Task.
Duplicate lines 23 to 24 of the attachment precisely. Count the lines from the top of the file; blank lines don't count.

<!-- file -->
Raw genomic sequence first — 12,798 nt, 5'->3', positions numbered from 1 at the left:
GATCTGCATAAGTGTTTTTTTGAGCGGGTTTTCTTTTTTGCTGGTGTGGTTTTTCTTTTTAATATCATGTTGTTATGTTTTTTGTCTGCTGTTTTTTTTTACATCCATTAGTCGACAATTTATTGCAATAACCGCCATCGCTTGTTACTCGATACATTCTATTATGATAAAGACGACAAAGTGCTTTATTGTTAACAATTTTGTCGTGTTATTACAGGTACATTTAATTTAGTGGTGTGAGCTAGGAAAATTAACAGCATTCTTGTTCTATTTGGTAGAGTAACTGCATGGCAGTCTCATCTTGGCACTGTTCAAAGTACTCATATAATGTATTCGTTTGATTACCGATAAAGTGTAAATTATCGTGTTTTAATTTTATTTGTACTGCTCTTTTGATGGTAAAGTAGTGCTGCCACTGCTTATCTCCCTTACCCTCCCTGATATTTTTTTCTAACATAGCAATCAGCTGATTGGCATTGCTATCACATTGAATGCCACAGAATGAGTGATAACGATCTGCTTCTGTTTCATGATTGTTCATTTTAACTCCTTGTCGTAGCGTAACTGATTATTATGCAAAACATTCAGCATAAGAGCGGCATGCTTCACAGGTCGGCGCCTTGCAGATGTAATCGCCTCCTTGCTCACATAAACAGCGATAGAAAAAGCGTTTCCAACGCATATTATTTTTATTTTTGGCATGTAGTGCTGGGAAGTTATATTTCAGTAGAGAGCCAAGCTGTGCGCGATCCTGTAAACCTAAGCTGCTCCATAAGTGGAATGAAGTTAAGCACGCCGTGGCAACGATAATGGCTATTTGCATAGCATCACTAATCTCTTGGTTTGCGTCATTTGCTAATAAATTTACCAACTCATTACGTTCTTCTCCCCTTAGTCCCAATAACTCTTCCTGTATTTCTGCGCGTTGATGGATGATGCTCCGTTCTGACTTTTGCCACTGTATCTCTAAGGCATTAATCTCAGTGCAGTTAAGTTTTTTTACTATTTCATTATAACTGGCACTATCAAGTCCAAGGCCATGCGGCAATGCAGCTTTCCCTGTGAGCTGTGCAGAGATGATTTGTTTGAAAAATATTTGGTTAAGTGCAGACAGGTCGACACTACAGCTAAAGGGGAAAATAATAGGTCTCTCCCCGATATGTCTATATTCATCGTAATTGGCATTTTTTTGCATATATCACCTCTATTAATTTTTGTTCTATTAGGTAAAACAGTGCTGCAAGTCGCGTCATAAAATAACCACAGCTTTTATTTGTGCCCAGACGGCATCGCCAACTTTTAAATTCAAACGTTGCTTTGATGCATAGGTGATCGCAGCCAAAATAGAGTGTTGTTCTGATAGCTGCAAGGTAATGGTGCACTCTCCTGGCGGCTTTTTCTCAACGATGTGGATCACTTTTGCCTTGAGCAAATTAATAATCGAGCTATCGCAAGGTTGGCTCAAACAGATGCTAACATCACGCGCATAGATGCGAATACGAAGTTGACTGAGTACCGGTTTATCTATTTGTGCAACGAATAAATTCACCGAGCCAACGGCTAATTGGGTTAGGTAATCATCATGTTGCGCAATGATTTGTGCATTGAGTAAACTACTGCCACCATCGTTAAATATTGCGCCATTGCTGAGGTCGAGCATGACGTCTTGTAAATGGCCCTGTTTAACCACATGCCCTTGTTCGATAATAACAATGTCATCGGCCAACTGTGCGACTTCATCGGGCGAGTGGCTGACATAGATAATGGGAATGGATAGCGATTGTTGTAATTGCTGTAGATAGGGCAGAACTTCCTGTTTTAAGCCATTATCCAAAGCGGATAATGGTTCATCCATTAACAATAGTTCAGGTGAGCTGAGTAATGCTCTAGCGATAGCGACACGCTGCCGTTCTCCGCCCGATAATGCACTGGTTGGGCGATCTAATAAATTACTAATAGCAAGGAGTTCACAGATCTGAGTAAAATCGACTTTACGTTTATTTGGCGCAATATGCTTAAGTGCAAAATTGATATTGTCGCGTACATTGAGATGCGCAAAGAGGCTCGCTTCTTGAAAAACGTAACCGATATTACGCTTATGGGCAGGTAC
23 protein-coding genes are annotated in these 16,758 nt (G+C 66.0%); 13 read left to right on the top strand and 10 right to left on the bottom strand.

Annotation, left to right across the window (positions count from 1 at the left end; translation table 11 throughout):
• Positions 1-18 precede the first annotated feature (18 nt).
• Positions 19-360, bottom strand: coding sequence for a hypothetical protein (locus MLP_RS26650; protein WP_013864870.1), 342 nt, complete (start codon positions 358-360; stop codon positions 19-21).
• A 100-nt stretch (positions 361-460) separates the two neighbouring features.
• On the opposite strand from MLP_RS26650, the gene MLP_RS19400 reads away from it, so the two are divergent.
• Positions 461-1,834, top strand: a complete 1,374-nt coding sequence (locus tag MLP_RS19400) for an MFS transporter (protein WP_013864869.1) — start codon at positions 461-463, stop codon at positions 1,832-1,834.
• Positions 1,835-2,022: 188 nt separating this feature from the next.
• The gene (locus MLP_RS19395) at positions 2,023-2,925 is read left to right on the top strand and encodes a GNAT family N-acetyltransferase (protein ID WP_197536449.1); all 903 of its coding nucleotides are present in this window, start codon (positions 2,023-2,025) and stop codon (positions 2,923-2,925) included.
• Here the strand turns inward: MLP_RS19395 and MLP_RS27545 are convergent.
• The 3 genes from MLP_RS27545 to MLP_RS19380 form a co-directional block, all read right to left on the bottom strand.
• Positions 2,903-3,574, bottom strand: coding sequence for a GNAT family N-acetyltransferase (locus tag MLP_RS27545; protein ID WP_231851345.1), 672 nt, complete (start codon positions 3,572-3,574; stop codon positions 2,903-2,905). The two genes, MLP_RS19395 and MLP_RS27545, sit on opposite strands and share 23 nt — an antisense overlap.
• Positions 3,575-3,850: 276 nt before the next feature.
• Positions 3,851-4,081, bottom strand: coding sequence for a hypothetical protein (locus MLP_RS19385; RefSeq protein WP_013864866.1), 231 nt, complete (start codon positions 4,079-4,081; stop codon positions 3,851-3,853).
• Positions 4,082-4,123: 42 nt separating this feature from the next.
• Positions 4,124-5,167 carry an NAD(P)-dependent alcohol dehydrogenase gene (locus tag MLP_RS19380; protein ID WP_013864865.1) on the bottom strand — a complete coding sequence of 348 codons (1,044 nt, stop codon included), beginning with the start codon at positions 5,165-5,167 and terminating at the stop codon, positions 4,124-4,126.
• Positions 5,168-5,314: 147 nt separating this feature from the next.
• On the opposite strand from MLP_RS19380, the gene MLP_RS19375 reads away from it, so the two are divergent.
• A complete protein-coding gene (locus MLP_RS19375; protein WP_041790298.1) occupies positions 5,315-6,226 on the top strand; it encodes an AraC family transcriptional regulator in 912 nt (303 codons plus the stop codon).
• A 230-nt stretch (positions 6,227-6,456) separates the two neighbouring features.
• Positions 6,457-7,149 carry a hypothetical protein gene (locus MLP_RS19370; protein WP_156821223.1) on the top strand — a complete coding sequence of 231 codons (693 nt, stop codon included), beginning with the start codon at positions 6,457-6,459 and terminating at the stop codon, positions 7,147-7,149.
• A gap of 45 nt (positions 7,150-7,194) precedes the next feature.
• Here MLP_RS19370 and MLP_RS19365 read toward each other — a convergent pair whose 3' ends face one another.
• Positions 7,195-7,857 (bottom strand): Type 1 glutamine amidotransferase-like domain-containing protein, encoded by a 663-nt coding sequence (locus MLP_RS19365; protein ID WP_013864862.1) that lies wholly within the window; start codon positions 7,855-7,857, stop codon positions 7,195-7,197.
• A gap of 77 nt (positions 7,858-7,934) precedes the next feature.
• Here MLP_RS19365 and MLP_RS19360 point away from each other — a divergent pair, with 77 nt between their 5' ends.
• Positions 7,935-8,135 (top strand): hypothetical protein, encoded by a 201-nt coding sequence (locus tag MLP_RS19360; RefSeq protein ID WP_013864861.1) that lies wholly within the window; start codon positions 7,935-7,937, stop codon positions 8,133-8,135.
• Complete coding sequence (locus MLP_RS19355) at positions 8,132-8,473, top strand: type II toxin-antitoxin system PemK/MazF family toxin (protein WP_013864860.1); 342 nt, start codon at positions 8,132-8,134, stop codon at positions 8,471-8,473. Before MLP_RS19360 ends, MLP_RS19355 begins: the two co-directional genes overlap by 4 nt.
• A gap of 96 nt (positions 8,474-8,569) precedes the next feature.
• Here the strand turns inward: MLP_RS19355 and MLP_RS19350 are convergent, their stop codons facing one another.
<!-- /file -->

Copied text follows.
• Positions 6,457-7,149 carry a hypothetical protein gene (locus MLP_RS19370; protein WP_156821223.1) on the top strand — a complete coding sequence of 231 codons (693 nt, stop codon included), beginning with the start codon at positions 6,457-6,459 and terminating at the stop codon, positions 7,147-7,149.
• A gap of 45 nt (positions 7,150-7,194) precedes the next feature.